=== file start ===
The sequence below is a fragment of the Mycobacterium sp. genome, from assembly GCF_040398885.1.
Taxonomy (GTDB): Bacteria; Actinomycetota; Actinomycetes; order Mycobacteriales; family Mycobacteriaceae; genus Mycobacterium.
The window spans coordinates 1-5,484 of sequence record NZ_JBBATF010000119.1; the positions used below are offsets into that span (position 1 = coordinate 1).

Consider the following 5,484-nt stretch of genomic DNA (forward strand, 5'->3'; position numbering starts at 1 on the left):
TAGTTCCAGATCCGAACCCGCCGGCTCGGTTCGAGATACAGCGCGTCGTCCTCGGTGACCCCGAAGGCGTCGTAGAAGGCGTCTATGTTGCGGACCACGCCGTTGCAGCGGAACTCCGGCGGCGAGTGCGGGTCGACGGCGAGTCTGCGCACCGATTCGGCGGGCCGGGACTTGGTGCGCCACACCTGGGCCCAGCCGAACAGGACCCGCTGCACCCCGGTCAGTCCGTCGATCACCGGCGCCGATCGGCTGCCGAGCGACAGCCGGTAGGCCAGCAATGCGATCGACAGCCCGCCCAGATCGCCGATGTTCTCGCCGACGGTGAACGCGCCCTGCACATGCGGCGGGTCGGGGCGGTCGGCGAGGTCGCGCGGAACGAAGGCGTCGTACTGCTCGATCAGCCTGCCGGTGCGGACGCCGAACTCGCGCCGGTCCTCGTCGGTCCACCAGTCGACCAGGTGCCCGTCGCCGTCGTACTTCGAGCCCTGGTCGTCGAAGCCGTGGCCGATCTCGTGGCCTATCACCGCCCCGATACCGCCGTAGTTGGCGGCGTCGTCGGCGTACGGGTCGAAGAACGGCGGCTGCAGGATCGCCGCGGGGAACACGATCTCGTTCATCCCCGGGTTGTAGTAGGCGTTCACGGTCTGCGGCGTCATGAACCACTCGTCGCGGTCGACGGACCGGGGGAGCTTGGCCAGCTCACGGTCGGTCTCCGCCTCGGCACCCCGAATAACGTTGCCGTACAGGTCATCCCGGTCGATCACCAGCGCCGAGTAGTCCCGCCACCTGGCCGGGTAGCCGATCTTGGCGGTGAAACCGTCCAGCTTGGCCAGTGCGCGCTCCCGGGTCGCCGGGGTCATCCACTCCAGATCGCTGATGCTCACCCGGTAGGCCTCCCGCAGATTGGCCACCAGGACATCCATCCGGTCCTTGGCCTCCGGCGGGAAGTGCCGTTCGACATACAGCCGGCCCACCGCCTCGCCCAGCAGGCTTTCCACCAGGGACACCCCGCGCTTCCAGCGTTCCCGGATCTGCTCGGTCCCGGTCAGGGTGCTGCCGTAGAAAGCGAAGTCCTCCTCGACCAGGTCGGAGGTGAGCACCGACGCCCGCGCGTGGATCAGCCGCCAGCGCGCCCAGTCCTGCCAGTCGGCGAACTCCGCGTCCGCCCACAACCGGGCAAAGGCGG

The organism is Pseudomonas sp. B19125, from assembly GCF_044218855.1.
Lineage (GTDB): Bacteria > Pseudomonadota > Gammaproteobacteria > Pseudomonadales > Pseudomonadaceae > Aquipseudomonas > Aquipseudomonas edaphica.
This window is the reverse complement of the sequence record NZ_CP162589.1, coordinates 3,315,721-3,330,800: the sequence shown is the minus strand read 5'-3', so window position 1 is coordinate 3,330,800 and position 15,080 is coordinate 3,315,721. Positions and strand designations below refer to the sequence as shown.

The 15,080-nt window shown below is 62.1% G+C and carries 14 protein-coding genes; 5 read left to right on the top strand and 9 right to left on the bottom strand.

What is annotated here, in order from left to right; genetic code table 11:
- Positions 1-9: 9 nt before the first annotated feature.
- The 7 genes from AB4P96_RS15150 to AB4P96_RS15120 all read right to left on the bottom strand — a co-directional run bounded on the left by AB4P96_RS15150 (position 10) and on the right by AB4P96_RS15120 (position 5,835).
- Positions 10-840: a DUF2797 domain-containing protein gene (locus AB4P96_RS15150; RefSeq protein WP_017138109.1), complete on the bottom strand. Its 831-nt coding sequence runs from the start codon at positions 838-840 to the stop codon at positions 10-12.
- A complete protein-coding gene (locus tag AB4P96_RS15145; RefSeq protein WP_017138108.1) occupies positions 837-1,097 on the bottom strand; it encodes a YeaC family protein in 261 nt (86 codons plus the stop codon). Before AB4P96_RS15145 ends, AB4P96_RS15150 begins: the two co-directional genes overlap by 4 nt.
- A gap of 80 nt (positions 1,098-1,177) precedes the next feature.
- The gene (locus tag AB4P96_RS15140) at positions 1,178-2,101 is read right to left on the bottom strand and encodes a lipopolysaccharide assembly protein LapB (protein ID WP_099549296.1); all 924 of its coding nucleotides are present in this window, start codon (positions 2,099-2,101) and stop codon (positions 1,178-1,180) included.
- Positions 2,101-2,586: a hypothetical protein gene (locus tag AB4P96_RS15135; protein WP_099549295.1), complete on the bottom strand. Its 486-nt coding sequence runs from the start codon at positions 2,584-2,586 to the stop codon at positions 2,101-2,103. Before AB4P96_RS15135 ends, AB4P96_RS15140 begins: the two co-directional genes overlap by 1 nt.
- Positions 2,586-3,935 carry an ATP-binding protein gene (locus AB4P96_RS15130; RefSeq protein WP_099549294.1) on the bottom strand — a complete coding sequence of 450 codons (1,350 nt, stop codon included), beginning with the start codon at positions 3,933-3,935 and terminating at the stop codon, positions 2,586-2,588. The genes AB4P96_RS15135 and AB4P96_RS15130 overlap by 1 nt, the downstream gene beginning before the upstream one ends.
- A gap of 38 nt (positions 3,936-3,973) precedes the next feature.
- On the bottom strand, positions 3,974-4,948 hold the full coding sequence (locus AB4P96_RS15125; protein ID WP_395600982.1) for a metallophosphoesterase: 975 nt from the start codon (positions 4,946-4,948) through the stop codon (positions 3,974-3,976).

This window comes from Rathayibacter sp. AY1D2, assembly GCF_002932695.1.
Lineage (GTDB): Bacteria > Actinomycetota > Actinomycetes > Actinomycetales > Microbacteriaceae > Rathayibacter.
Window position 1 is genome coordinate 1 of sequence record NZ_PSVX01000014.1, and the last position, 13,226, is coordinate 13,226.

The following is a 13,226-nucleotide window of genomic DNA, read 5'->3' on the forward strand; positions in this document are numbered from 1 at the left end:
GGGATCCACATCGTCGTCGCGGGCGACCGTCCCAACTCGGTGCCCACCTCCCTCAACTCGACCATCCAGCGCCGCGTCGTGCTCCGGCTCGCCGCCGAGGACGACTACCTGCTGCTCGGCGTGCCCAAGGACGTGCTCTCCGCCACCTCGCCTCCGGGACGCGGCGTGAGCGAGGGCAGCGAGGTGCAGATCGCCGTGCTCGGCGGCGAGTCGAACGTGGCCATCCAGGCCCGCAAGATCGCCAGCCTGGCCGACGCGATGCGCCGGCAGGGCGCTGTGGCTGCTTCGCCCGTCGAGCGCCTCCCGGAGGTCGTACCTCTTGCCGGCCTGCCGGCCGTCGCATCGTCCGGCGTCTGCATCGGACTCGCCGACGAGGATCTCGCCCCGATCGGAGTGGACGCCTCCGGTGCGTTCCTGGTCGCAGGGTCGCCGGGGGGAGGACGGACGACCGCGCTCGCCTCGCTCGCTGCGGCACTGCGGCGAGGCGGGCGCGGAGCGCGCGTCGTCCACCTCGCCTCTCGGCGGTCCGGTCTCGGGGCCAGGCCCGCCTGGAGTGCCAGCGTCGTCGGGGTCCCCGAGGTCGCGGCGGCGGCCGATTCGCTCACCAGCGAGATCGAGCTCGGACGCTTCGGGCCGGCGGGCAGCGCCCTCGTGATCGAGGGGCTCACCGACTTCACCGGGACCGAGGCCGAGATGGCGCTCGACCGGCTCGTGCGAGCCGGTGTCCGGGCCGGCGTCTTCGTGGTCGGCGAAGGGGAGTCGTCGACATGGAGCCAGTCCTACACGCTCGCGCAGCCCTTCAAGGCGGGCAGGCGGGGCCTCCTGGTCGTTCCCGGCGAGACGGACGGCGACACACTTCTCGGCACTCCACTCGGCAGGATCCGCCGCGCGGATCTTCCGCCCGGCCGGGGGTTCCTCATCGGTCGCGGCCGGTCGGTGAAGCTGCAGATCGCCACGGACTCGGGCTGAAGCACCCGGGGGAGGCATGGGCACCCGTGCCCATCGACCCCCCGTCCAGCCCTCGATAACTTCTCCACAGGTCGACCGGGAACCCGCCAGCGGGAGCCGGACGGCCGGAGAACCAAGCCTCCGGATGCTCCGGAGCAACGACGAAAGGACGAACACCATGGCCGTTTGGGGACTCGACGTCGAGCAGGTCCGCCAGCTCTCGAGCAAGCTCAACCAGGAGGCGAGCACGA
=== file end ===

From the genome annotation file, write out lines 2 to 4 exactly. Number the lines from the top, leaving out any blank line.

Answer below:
Taxonomy (GTDB): Bacteria; Actinomycetota; Actinomycetes; order Mycobacteriales; family Mycobacteriaceae; genus Mycobacterium.
The window spans coordinates 1-5,484 of sequence record NZ_JBBATF010000119.1; the positions used below are offsets into that span (position 1 = coordinate 1).

Consider the following 5,484-nt stretch of genomic DNA (forward strand, 5'->3'; position numbering starts at 1 on the left):